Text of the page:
I made my way down the staircase at the end of the bridge. It was late on Thursday, somewhere between 10 and 11 pm. The snow was still falling (though quite lightly). What struck me the most, however, was the silence. For a few brief moments, it seemed like it could have been some kind of post-apocalyptic world, or the Rapture; I was alone, at least as far as I could tell.
The UK has witnessed an unexpected patch of cold weather over the past week or so. I have pretty good cold resistance and thus don’t normally detect weather changes that much, though this was of course painfully obvious. It’s possible that more snow fell in London in the last week than in the past five years – at least for the times I’ve been around.
I enjoyed the snow on the first day, though that’s about as long its welcome lasted. For some reason, I generally associate snow with bitterness and harshness, rather than the alleged fascination that people in the UK might tend to have. The reason cited in the article is that it tends to remind people of youth or Christmas, which is fair – I certainly don’t associate the former with snow, and although there is much media about snowy Christmases, I don’t think I have experienced one. I think more Dead of Winter (a board game about surviving winter with zombies) than Jingle Bells. It was interesting to experience a different kind of weather, nonetheless, but the practical pains of dealing with it came to the forefront very quickly.
For me at least, the most pertinent issue was travel disruptions. My commute is typically a 20 minute walk. though because of the snow and ice I had to be substantially more careful with my footing. I easily took 30-plus minutes to traverse the same route. Thankfully I don’t have to drive or take the train in to work, but it certainly affected my colleagues too (and it did mean the office was quieter, which in turn affected me). Expectedly, quite a few flights were cancelled as well; I wasn’t travelling, but this would have certainly been an annoyance if I was.
This wasn’t a factor the last time round, but snow can also cause problems in supply chains. I don’t think I was affected this time, but there was a similar incident in New York early last year; I was waiting on a package to be delivered. Thankfully it was delivered on the morning of the day I was flying back to London, though I got somewhat anxious about whether it would arrive on time. In general of course this could be a much larger logistics problem.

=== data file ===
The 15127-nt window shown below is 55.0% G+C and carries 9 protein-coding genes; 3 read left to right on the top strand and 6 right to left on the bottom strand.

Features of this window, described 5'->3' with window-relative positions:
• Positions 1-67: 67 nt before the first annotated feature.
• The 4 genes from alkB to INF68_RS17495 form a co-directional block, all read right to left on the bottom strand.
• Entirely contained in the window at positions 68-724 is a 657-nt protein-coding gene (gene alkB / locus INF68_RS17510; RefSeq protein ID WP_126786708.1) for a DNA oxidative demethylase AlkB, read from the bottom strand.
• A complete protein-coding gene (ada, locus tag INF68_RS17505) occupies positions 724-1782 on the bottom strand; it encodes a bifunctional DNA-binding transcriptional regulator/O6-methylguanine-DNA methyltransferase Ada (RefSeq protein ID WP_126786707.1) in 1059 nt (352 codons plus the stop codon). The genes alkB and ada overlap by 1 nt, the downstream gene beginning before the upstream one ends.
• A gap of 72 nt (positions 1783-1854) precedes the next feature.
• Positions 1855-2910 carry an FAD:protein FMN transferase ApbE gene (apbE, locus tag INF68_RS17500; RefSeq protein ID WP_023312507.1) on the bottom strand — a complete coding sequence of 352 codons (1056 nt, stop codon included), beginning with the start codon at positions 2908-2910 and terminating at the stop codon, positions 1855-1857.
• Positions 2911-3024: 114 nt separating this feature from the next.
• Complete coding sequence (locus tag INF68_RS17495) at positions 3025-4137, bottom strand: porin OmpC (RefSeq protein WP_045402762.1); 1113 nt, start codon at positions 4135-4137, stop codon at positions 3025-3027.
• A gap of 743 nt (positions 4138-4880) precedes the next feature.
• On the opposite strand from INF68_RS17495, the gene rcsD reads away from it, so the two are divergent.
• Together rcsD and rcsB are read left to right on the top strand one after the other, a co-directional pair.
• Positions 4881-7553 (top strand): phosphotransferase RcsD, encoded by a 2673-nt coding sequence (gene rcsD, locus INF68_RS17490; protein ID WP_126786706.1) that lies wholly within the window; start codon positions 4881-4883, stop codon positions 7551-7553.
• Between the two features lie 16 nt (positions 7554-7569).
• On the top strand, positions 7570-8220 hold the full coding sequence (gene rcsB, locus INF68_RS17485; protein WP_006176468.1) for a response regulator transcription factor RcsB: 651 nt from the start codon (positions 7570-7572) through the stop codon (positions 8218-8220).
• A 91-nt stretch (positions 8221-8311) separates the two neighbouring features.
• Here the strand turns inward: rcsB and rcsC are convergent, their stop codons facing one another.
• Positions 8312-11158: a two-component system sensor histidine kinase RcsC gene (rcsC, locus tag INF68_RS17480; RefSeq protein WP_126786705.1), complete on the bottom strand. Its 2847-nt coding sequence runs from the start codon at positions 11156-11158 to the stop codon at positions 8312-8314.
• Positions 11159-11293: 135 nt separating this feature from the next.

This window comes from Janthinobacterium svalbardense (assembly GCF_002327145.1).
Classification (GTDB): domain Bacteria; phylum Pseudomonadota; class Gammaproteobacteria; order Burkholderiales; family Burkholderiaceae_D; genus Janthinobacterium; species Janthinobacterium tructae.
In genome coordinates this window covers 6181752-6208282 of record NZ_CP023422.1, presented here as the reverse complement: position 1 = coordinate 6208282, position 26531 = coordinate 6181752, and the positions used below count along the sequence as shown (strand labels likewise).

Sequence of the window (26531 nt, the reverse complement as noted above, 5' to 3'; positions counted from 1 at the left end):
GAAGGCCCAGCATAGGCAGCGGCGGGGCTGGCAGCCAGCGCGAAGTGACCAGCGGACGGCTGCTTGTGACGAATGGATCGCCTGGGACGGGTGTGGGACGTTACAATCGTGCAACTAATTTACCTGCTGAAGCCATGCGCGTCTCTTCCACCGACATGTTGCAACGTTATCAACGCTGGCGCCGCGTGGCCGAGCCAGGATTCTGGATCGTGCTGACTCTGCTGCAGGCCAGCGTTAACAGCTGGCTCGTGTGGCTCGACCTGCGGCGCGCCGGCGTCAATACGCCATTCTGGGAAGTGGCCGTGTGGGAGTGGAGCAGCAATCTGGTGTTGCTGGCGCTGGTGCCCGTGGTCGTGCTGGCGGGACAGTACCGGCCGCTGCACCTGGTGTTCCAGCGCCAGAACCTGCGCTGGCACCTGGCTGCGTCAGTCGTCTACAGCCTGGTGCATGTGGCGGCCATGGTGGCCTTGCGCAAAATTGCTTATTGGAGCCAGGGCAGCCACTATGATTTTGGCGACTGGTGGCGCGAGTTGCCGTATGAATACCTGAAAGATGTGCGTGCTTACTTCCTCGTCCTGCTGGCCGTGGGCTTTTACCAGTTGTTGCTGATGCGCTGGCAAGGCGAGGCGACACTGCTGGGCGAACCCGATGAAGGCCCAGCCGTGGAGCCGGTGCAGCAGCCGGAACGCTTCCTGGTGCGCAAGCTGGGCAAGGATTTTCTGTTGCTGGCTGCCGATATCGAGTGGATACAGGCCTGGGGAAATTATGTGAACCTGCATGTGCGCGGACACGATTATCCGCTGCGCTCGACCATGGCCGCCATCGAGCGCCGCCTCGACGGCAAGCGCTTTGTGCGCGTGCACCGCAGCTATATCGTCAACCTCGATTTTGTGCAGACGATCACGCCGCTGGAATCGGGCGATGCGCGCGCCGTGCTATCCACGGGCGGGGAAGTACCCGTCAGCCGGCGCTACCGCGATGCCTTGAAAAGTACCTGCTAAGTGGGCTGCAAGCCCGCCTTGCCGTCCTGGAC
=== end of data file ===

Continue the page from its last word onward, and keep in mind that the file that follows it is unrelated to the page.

Low temperatures were another factor, though much less significant for me. To paraphrase Elsa, at least most of the time the cold never bothered me anyway – though there were two instances where I decided it made sense to switch on the heating. Apart from that, I’m not sure I did much to deal with the temperatures on their own. I did dress marginally more warmly than normal (which in say low single digit weather is a light jacket), but that was about it.
It’s also suggested that there are correlations between cold weather and various types of illnesses, such as on this NHS page. Of course, I recognise that the impacts on people who spend more time exposed to the cold (e.g. people who work outdoors, rough sleepers) would be substantially greater.
The recent weather also seems to have had a sobering effect on my thoughts. Some of this might be driven by confounding factors (shorter days, more darkness, fewer social gatherings etc). This isn’t bad per se, though I find myself easily engrossed in thoughts that may be counterproductive at times. I also read an article in the Guardian questioning why the UK was unprepared for the snow; while I’m not sure I agree with the central thesis (I don’t have the data, but this may be viewed as an actuarial decision; spending $2 to prevent a 1/10th risk of losing $10 may not be worth it), but there was a point on extreme weather making societal inequalities starkly obvious which I can follow.
The weather is forecasted to return to more normal levels in the week ahead. If that holds, I’ll appreciate the easier travel and that more people are in the office. I’ll count myself fortunate that it hasn’t impacted my routines and plans that much, at least for now.